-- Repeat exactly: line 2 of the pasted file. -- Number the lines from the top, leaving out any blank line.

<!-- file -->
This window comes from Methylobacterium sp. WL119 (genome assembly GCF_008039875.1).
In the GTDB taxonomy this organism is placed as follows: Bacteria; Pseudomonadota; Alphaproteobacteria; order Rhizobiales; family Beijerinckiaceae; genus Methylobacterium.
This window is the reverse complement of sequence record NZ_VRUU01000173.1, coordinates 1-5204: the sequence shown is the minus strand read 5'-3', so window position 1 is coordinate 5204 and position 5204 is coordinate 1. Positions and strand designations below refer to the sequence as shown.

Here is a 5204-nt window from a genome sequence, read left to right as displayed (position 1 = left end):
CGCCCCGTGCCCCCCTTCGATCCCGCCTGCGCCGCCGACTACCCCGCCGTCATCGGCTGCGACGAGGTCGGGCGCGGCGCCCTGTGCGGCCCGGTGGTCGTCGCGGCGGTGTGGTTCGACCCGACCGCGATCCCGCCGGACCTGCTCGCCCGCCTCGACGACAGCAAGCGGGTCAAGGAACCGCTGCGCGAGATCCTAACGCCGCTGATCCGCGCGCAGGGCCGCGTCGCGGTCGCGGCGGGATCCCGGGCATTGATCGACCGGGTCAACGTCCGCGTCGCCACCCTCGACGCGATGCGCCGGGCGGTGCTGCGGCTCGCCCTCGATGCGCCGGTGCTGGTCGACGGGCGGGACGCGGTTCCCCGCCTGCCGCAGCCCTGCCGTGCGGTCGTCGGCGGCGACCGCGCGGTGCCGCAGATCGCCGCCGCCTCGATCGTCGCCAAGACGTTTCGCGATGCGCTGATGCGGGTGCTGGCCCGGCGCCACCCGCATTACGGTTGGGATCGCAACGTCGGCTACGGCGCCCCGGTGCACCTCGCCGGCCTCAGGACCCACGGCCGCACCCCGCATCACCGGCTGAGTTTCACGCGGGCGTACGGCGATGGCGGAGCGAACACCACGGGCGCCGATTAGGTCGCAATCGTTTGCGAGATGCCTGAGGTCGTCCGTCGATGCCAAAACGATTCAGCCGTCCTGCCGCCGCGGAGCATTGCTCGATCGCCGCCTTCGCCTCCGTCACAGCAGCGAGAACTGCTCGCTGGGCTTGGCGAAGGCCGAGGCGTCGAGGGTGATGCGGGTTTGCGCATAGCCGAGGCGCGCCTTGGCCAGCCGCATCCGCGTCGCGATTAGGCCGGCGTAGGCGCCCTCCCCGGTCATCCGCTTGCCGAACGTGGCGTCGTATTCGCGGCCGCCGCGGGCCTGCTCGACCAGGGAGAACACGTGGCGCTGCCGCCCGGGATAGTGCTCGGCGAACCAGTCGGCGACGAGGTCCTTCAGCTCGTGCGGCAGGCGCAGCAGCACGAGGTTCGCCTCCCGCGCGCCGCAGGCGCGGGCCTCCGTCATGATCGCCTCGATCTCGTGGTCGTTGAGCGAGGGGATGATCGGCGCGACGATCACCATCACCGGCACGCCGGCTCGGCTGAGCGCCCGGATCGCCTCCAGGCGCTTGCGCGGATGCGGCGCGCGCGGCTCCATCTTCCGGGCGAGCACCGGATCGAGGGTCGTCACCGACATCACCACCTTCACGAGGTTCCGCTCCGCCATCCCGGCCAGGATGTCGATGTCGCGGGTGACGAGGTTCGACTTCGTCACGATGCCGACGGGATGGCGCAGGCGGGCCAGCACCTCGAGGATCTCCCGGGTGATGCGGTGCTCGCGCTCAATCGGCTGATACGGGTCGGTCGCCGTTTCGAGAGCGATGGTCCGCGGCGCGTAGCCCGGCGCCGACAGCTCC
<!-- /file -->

In the GTDB taxonomy this organism is placed as follows: Bacteria; Pseudomonadota; Alphaproteobacteria; order Rhizobiales; family Beijerinckiaceae; genus Methylobacterium.